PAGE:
The Roberts court’s numerous 5-4 decisions, many of them reversals of lower courts’ rulings, are at odds with what Roberts promised when he said during his confirmation hearings that he would exercise judicial restraint and be a uniter and consensus-builder, Schumer said.

“I don’t think that was an accident,” he said. “I think he really did not tell us who he was.”

Senate confirmation hearings are ineffective as a forum for evaluating a nominee to the bench, Schumer said. He said they provide fodder for the press corps but yield little insight into the nominees.

“It makes good theater, but that’s really about it,” he said. “They produce a lot of sound and fury that all too often signify nothing.”

Schumer said instead of emphasizing the hearings, senators should pay more attention to the nominees’ records. Nominees should be required to release all relevant documents, he said, and any nominee who is not forthcoming about his or her record should be rejected outright.

Additionally, Schumer said, the taboo on discussing ideology in confirmation hearings makes it difficult to discern what would likely be a nominee’s judicial disposition if confirmed.

Schumer said the conservative political faction he calls the “Hard Right” has tried to use the judiciary to advance its political agenda. The Bush administration’s greatest accomplishment, Schumer thinks members of the “Hard Right” would say, has been the appointment of conservative judges.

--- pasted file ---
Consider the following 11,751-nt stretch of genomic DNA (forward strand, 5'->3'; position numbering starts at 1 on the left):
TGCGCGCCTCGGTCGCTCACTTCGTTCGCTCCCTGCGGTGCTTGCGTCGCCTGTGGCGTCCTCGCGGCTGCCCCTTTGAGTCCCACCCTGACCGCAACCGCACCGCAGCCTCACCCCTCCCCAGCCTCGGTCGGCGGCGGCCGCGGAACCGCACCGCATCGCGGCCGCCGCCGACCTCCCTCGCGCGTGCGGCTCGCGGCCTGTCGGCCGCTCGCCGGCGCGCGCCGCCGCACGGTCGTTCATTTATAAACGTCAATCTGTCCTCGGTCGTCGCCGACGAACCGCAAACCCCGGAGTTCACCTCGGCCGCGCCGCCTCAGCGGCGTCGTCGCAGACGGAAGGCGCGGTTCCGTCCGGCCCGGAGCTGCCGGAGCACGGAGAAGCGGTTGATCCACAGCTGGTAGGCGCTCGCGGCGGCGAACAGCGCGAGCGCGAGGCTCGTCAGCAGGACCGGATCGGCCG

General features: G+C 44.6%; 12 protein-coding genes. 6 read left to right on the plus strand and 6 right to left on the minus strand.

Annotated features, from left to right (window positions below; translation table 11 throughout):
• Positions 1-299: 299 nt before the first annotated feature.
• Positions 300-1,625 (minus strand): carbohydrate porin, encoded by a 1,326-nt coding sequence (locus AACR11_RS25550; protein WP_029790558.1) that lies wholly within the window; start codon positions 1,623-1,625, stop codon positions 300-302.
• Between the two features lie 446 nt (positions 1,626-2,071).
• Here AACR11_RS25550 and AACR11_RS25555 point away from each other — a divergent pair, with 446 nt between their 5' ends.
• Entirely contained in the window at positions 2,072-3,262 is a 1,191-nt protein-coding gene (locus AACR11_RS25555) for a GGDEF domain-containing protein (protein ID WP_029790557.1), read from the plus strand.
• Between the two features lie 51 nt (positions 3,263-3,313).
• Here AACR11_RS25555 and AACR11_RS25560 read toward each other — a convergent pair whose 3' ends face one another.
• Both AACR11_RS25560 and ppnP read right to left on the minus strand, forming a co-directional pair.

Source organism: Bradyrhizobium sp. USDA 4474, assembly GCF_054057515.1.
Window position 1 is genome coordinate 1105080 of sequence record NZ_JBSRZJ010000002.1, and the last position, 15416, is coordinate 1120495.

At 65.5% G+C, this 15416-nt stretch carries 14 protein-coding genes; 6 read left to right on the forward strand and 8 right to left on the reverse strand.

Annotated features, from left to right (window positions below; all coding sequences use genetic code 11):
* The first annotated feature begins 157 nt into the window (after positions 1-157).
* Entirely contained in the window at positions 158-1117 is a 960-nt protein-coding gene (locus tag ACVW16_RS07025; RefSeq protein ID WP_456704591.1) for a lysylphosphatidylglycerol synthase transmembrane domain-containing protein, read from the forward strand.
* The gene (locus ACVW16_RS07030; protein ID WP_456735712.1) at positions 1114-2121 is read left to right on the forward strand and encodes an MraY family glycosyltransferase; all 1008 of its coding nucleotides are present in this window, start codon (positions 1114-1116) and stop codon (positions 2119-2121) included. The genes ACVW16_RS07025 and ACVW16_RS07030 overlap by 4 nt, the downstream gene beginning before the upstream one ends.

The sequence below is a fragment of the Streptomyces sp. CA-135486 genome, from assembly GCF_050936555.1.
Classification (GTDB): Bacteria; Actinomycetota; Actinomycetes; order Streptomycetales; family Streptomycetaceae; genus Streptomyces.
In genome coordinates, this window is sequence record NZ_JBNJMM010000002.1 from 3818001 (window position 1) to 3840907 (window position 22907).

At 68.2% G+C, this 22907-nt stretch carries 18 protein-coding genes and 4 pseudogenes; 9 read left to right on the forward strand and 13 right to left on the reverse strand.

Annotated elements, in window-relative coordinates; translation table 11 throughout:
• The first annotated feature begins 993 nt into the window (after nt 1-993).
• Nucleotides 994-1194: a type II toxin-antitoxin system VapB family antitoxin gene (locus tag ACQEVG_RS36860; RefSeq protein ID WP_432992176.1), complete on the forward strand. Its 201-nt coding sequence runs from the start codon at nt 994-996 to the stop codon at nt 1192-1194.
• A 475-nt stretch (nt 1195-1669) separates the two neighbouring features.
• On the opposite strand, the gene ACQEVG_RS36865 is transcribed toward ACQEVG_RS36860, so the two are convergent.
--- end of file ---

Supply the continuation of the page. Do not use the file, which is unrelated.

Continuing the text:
“Those judges are going to change America, in my opinion for the worse, for at least a generation,” he said. “One of the lessons we all have to think about is: How much should judges steer where the country is going? Is that what the judiciary is for, and does it work?”

Full disclosure and ideological examination would bind nominations by a Democratic president as well, Schumer noted.

“Dean Koh spilled his glass of water at that one,” Schumer joked, referencing speculation that Koh might be nominated to the bench under a future Democratic president. Koh and the audience laughed.

Schumer, whose daughter is a first-year law student, was visiting the Law School for the day. He had arrived tieless and “underdressed,” in Koh’s words, and was outfitted with a Yale Law School necktie before his speech. Earlier in the day, he audited professor Robert Ellickson’s “Property” class, where, Koh quipped, “he was informed that federal law is unimportant.”